I also have a taxable account with approximately 16K in it. I would like your opinion on whether I should liquidate this account to effectively put it into tax advantaged space (by using this money as income, and deducting more from our salaries to contribute to our 401Ks), or if perhaps we should simply set it aside in savings to prepare for the baby/unexpected expenses/wife not returning to work?

I will be happy to provide any additional details. Looking forward to your responses.
riggle - Feel free to start a new thread about the "other" aspects of preparation (food, clothes, etc.) in the Personal Consumer Issues forum; you'll get plenty of advice. :)
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Re: How to [Financially] Prepare for a Baby

Post by riggle » Wed Apr 15, 2015 7:57 pm

Thank you all once again for such great advice. A special thank you to jimday82 for sharing such a personal experience. I don't know if there's any way to prepare for postpartum depression, but we will do our best to talk about this possibility over the coming months.

Also thank you to LadyGeek for helping to refocus this thread. While I really do appreciate all the advice on ways to save money on baby/toddler goods (and I will definitely continue to reference your posts as time goes on), I'm most interested in the financial planning aspects. As everyone has pointed out, there are many aspects of having a baby that will be completely out of our control, but hopefully the finances will be something that we will be able to feel confident about.

Cheers to you all :beer

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Re: How to [Financially] Prepare for a Baby

Post by LadyGeek » Wed Apr 15, 2015 8:15 pm

The wiki has a financial checklist ready to go: Financial planning

"Step 1, Establish Goals" is complete. OK, with "prepare for baby" as your goal, run down the list and start filling in the details. You may need a spreadsheet.*

* If you don't have MS Excel, download Calc | LibreOffice - Free Office Suite.
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Re: How to [Financially] Prepare for a Baby

Post by minneapples » Thu Apr 16, 2015 9:21 am

Two main suggestions. First, regardless of what your family plans to do for childcare, those childcare plans will have a big effect on your finances after baby. Daycare can be extremely expensive (mine is more than my mortgage payment, and that it typical for my area). On the other hand, going from two incomes to one means (1) losing income and (2) a greater reliance on the earnings of the still-working spouse. If that were what my family were doing, I would definitely be increasing my accessible aavings, because losing one income means losing all income. The risk/downside increases a lot when you don't have that second income as a buffer.

Second, unless you have particular medical concerns that require OB/hospital care from the outset, I would investigate midwife care and in particular non-hospital prenatal and birth options. If that makes you uncomfortable to think about, do a little reading and see if your concerns are eased. The safety stats for low-risk pregnancies receiving certified nurse-midwife care, whether in hospital or in an accredited out of hospital setting are fantastic, and this model of care often provides a more supportive and pleasant environment for the birthing family. They are also significantly less expensive (by 50-80% less, for the options I personally have compared.). Home births are another option on which options, though research and opinions about home birth safety are more vigorously divided, but the absolute safety risks are undisputedly quite low in any event. And a competent provider will know if and when hospital/OB transfer becomes necessary. The most important factor of course is what your wife is comfortable with, as that will have a huge effect on her experience (and yours). But it is something to think about.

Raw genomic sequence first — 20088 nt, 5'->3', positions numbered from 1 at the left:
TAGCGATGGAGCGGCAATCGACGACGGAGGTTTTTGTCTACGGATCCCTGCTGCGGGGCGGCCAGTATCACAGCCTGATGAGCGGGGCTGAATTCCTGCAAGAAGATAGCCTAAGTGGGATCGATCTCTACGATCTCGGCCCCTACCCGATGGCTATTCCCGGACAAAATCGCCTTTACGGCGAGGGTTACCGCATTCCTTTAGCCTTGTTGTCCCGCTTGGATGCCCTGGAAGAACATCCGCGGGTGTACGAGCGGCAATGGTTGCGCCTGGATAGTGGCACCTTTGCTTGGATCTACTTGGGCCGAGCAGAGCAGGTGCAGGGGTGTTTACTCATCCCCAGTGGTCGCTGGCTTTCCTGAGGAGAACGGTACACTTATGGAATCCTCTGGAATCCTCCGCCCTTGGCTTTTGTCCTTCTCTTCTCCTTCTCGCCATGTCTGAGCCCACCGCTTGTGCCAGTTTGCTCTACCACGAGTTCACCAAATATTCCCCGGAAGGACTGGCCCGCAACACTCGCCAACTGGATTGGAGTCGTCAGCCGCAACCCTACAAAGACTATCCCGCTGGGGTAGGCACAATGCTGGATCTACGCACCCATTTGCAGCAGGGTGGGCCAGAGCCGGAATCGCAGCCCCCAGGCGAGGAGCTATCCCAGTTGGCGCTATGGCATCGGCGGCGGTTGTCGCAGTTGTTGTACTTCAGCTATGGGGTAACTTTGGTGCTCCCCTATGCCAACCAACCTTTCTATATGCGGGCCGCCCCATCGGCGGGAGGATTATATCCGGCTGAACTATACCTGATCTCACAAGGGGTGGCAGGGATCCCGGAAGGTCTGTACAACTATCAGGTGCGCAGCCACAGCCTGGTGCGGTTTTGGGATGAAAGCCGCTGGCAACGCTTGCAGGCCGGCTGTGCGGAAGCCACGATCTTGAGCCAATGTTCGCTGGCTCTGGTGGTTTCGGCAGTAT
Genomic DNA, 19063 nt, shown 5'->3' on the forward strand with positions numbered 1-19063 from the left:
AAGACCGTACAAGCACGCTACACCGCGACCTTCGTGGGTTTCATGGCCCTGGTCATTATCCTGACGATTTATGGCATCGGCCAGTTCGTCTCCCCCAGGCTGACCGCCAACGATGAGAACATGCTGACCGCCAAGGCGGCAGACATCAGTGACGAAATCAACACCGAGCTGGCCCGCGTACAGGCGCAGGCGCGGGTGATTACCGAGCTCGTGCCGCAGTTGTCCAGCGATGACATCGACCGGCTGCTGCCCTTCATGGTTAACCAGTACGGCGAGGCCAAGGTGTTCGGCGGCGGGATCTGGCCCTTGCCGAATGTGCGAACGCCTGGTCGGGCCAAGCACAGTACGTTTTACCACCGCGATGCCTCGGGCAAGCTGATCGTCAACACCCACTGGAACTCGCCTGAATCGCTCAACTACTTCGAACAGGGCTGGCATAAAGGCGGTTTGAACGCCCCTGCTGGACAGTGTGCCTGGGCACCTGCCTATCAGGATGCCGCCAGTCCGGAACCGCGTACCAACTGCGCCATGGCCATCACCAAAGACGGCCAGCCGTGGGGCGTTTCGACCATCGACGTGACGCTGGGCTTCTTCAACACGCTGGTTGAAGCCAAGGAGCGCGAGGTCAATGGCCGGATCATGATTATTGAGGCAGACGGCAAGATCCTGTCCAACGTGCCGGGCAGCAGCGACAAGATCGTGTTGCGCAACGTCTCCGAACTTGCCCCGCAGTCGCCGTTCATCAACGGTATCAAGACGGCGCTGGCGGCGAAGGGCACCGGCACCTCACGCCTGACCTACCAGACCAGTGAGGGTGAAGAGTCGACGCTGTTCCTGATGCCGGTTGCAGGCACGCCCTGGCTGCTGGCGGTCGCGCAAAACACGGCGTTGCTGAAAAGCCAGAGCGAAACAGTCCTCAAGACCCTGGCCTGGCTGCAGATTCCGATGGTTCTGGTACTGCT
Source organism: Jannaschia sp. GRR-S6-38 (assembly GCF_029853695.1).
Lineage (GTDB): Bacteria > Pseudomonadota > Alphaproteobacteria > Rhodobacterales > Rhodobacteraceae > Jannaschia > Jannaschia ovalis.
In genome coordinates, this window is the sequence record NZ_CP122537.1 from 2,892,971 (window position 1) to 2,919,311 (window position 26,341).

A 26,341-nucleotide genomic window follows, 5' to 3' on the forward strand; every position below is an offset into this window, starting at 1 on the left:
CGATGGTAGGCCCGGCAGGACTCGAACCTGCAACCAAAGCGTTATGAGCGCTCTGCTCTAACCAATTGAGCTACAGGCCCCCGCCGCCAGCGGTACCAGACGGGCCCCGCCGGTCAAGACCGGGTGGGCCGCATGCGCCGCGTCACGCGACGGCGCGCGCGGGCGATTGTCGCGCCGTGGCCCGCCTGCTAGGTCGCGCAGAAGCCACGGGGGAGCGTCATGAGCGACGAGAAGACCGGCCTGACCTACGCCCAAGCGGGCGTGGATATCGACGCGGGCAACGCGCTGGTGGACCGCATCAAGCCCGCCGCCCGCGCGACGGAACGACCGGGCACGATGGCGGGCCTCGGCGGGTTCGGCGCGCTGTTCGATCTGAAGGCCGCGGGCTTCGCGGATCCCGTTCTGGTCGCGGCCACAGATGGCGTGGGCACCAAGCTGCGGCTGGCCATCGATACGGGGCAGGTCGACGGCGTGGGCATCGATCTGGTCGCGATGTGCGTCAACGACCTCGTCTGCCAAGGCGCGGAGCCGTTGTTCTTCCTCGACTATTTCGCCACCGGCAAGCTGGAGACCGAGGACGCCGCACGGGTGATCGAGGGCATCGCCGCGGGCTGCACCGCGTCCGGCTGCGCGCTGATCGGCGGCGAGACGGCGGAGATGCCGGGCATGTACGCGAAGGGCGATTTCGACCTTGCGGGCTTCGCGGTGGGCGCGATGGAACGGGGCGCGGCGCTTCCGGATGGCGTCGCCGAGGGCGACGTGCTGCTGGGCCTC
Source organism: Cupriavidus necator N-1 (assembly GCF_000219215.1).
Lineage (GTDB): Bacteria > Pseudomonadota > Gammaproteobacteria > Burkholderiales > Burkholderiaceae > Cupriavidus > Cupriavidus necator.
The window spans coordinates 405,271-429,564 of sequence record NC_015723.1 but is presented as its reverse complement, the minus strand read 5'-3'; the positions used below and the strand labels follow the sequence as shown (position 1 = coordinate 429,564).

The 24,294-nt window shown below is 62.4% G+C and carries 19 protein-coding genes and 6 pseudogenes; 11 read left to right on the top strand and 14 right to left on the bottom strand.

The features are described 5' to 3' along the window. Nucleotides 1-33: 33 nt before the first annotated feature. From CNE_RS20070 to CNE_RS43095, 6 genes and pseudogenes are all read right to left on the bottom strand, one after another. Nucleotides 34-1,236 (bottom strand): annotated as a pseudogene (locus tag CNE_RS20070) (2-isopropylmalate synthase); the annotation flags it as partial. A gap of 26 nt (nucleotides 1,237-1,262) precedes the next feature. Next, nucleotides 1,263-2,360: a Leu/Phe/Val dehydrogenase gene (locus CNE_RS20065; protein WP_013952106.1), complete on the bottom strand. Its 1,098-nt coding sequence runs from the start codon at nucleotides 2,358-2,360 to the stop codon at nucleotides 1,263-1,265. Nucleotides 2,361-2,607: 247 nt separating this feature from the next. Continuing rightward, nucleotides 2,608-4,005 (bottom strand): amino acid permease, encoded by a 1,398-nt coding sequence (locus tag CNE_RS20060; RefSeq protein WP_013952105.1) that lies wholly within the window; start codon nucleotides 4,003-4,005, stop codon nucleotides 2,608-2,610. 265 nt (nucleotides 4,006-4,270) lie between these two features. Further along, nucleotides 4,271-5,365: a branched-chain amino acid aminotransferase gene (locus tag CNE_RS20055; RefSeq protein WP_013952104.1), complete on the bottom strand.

And I give this suggestion as a woman who had one baby with midwives in a hospital setting and is expecting the current #2 to be born with midwives in a freestanding birth center or with a CNM at my home. Finances were not the primary driver in my decision, but they are a supportive factor in that decision. I have good insurance, but because separate deductibles/OOP maximums applied for me and #1, I paid $8k out of pocket with him. The birth center will be $2.5k for more individualized care by nurses with the same qualifications. A home birth would be somewhat more than that because that CNM is out of network but would be no more than $4k, and may be desirable for other reasons. TBD.

Compared to birth costs and child care (whether day care or the reduction in income/income diversity wishbone parent staying home) the rest of it -- clothes, diapers, gear, etc -- is chump change. You can do those things cheaply (and probably will, in true bogle head fashion) but the potential financial impact still will be smaller than those two factors I mentioned.

Many congratulations to you and your wife! You are beginning a grand, lifelong adventure together.

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Re: How to [Financially] Prepare for a Baby